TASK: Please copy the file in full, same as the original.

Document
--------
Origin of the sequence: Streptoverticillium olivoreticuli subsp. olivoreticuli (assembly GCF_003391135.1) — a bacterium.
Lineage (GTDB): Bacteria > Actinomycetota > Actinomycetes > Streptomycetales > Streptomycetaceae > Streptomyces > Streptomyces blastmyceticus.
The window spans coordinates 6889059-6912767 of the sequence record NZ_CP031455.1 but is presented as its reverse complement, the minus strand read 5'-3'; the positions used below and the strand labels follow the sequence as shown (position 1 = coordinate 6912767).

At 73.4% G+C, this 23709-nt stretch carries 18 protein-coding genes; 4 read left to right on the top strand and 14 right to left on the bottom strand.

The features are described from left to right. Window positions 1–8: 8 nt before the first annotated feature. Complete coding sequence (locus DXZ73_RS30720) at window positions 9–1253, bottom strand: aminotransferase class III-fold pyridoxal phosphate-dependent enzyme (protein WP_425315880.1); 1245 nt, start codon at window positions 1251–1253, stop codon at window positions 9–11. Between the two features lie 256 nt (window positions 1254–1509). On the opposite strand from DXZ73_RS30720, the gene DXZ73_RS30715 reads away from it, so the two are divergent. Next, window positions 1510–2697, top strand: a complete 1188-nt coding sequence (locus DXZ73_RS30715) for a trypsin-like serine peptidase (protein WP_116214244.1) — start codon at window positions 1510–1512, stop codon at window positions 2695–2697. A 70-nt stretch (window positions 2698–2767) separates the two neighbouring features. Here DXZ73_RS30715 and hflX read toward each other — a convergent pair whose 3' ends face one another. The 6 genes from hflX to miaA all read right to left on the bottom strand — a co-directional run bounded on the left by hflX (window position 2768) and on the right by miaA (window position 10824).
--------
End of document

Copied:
Origin of the sequence: Streptoverticillium olivoreticuli subsp. olivoreticuli (assembly GCF_003391135.1) — a bacterium.
Lineage (GTDB): Bacteria > Actinomycetota > Actinomycetes > Streptomycetales > Streptomycetaceae > Streptomyces > Streptomyces blastmyceticus.
The window spans coordinates 6889059-6912767 of the sequence record NZ_CP031455.1 but is presented as its reverse complement, the minus strand read 5'-3'; the positions used below and the strand labels follow the sequence as shown (position 1 = coordinate 6912767).

At 73.4% G+C, this 23709-nt stretch carries 18 protein-coding genes; 4 read left to right on the top strand and 14 right to left on the bottom strand.

The features are described from left to right. Window positions 1–8: 8 nt before the first annotated feature. Complete coding sequence (locus DXZ73_RS30720) at window positions 9–1253, bottom strand: aminotransferase class III-fold pyridoxal phosphate-dependent enzyme (protein WP_425315880.1); 1245 nt, start codon at window positions 1251–1253, stop codon at window positions 9–11. Between the two features lie 256 nt (window positions 1254–1509). On the opposite strand from DXZ73_RS30720, the gene DXZ73_RS30715 reads away from it, so the two are divergent. Next, window positions 1510–2697, top strand: a complete 1188-nt coding sequence (locus DXZ73_RS30715) for a trypsin-like serine peptidase (protein WP_116214244.1) — start codon at window positions 1510–1512, stop codon at window positions 2695–2697. A 70-nt stretch (window positions 2698–2767) separates the two neighbouring features. Here DXZ73_RS30715 and hflX read toward each other — a convergent pair whose 3' ends face one another. The 6 genes from hflX to miaA all read right to left on the bottom strand — a co-directional run bounded on the left by hflX (window position 2768) and on the right by miaA (window position 10824).